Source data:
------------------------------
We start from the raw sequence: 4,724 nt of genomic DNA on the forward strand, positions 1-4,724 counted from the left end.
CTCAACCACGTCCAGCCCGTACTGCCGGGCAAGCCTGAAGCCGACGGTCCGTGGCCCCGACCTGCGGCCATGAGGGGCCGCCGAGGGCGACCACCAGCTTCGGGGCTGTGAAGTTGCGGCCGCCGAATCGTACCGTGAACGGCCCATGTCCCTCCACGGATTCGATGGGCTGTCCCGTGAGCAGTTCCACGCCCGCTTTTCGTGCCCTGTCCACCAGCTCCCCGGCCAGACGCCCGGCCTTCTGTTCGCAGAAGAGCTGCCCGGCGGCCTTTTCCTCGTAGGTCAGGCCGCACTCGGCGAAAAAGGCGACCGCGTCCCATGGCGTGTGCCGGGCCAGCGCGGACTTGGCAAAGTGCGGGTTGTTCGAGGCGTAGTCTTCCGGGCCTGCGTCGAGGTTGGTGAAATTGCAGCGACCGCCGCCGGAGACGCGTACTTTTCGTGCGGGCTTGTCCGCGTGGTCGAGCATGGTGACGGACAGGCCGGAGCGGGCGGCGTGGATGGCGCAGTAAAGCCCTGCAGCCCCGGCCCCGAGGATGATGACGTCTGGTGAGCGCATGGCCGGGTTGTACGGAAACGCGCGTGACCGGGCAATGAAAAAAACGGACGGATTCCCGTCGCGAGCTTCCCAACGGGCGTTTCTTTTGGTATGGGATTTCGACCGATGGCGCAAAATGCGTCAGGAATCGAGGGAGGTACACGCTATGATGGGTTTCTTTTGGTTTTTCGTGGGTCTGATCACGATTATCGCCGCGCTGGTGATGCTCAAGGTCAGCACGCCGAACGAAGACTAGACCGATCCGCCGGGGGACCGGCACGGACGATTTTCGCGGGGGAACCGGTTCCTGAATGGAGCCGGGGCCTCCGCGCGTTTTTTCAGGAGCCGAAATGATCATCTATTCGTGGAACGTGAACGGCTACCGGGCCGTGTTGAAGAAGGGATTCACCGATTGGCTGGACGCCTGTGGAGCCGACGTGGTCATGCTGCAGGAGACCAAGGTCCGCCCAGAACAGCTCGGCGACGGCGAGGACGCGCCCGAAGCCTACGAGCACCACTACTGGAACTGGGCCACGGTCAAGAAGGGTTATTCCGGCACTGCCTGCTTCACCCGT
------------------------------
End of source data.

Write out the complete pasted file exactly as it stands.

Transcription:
We start from the raw sequence: 4,724 nt of genomic DNA on the forward strand, positions 1-4,724 counted from the left end.
CTCAACCACGTCCAGCCCGTACTGCCGGGCAAGCCTGAAGCCGACGGTCCGTGGCCCCGACCTGCGGCCATGAGGGGCCGCCGAGGGCGACCACCAGCTTCGGGGCTGTGAAGTTGCGGCCGCCGAATCGTACCGTGAACGGCCCATGTCCCTCCACGGATTCGATGGGCTGTCCCGTGAGCAGTTCCACGCCCGCTTTTCGTGCCCTGTCCACCAGCTCCCCGGCCAGACGCCCGGCCTTCTGTTCGCAGAAGAGCTGCCCGGCGGCCTTTTCCTCGTAGGTCAGGCCGCACTCGGCGAAAAAGGCGACCGCGTCCCATGGCGTGTGCCGGGCCAGCGCGGACTTGGCAAAGTGCGGGTTGTTCGAGGCGTAGTCTTCCGGGCCTGCGTCGAGGTTGGTGAAATTGCAGCGACCGCCGCCGGAGACGCGTACTTTTCGTGCGGGCTTGTCCGCGTGGTCGAGCATGGTGACGGACAGGCCGGAGCGGGCGGCGTGGATGGCGCAGTAAAGCCCTGCAGCCCCGGCCCCGAGGATGATGACGTCTGGTGAGCGCATGGCCGGGTTGTACGGAAACGCGCGTGACCGGGCAATGAAAAAAACGGACGGATTCCCGTCGCGAGCTTCCCAACGGGCGTTTCTTTTGGTATGGGATTTCGACCGATGGCGCAAAATGCGTCAGGAATCGAGGGAGGTACACGCTATGATGGGTTTCTTTTGGTTTTTCGTGGGTCTGATCACGATTATCGCCGCGCTGGTGATGCTCAAGGTCAGCACGCCGAACGAAGACTAGACCGATCCGCCGGGGGACCGGCACGGACGATTTTCGCGGGGGAACCGGTTCCTGAATGGAGCCGGGGCCTCCGCGCGTTTTTTCAGGAGCCGAAATGATCATCTATTCGTGGAACGTGAACGGCTACCGGGCCGTGTTGAAGAAGGGATTCACCGATTGGCTGGACGCCTGTGGAGCCGACGTGGTCATGCTGCAGGAGACCAAGGTCCGCCCAGAACAGCTCGGCGACGGCGAGGACGCGCCCGAAGCCTACGAGCACCACTACTGGAACTGGGCCACGGTCAAGAAGGGTTATTCCGGCACTGCCTGCTTCACCCGT